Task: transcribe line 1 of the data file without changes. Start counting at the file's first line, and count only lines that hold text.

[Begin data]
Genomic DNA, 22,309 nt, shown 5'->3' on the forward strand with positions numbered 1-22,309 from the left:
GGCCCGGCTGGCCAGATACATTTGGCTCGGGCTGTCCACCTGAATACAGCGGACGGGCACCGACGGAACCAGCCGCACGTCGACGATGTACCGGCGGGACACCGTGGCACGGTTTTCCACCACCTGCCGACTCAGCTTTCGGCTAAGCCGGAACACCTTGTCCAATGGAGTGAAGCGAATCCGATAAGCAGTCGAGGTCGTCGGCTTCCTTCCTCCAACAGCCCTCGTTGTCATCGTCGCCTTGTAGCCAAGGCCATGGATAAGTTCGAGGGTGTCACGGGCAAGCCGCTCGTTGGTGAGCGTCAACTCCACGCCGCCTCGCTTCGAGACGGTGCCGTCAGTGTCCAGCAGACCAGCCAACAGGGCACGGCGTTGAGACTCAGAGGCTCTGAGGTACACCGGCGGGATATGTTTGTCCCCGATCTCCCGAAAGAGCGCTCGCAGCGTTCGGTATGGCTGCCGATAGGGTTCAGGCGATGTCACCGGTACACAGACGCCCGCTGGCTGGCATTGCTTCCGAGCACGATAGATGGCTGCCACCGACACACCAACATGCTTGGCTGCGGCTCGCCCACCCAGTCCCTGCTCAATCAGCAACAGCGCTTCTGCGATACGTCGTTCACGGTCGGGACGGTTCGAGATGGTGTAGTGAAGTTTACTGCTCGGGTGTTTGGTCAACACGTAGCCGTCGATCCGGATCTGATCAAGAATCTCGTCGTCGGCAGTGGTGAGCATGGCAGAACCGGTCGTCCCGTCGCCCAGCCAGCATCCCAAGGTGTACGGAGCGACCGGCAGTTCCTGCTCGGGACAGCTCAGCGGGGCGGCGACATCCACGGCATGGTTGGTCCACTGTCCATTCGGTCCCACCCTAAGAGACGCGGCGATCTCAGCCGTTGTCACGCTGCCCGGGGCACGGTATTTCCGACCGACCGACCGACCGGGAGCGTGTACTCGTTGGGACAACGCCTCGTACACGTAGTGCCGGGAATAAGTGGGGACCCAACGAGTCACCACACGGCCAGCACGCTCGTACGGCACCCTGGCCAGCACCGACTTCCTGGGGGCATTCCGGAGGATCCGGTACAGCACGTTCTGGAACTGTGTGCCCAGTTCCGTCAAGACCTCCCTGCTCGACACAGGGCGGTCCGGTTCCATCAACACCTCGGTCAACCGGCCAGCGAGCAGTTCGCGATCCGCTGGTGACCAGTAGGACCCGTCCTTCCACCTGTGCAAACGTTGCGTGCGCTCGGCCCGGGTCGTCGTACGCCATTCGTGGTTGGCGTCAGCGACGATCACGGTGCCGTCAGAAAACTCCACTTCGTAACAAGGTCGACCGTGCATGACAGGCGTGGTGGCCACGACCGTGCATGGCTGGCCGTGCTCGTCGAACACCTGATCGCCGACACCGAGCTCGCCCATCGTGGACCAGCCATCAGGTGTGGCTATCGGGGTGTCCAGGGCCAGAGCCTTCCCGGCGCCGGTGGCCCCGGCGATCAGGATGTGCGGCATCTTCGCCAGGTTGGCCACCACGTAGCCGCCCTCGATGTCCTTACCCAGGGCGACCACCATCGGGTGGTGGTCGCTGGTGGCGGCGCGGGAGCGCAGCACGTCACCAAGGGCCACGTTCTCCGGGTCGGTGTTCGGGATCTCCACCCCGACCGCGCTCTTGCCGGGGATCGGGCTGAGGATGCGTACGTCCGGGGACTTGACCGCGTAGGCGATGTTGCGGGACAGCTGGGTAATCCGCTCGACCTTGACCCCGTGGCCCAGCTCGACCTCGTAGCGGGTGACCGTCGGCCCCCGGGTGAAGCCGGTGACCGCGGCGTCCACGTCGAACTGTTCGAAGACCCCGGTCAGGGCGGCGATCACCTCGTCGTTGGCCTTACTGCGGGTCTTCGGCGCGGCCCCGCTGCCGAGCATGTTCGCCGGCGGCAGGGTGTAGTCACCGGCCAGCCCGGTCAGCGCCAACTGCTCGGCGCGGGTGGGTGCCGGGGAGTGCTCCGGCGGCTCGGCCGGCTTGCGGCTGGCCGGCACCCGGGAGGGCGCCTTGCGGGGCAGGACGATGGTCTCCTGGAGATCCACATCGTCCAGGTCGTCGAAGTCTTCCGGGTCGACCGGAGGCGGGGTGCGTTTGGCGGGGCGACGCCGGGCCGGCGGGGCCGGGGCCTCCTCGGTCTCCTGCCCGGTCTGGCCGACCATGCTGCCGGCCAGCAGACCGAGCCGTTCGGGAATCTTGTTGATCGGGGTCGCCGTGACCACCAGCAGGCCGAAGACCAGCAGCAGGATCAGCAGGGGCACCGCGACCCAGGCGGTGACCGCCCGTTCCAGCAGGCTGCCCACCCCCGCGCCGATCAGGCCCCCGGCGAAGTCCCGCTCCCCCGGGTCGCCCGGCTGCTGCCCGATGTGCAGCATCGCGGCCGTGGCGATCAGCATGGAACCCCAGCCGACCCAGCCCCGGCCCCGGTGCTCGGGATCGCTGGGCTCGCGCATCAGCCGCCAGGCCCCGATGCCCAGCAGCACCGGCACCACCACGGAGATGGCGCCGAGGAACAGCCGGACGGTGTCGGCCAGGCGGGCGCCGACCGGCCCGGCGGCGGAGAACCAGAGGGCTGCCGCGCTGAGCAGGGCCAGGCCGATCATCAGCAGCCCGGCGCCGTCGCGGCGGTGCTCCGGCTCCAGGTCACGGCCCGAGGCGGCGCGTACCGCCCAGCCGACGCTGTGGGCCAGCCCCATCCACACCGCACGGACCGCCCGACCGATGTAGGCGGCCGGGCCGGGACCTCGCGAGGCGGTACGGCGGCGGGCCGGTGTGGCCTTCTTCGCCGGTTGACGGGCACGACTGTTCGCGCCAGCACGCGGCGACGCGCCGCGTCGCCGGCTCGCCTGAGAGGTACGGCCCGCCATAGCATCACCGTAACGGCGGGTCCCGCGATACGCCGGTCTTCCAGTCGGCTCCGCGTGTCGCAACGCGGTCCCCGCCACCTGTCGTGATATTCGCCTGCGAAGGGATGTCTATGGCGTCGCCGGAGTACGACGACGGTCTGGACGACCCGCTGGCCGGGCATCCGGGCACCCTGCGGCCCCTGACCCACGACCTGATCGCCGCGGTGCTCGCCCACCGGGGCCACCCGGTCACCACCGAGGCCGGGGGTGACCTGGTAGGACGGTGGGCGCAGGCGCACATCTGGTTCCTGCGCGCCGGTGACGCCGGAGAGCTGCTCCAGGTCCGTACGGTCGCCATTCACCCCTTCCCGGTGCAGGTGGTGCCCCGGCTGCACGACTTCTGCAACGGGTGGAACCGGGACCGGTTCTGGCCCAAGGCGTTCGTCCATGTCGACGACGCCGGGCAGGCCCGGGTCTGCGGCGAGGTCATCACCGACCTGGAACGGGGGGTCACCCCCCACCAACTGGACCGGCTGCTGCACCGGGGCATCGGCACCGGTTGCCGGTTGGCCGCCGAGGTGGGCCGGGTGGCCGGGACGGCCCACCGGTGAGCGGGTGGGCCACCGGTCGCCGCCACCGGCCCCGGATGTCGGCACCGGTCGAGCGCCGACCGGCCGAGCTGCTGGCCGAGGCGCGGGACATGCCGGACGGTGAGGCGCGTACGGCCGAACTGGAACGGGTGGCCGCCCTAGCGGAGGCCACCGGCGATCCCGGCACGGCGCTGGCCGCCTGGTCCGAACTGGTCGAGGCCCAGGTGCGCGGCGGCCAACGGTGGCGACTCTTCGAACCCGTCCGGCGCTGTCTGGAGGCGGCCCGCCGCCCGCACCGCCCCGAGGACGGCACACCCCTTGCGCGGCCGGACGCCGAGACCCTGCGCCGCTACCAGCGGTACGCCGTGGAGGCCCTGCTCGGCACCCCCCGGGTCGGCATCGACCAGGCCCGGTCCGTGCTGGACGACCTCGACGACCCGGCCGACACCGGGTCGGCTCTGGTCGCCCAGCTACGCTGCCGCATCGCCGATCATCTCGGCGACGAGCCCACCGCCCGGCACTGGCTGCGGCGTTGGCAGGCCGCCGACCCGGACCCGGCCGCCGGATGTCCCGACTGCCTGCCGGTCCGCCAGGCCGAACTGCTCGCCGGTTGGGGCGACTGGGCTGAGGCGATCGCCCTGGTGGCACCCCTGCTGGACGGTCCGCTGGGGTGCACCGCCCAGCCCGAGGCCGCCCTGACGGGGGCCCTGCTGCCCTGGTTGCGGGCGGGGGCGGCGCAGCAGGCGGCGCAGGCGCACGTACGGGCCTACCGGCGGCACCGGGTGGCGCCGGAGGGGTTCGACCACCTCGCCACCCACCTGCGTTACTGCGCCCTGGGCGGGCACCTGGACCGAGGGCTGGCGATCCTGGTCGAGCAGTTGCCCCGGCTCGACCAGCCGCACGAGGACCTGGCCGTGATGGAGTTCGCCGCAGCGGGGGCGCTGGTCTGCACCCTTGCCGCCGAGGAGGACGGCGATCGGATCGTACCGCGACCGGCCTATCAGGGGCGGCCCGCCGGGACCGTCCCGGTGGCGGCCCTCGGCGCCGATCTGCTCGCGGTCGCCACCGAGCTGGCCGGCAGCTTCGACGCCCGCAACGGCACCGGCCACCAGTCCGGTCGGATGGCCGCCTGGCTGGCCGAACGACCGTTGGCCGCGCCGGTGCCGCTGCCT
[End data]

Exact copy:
Genomic DNA, 22,309 nt, shown 5'->3' on the forward strand with positions numbered 1-22,309 from the left: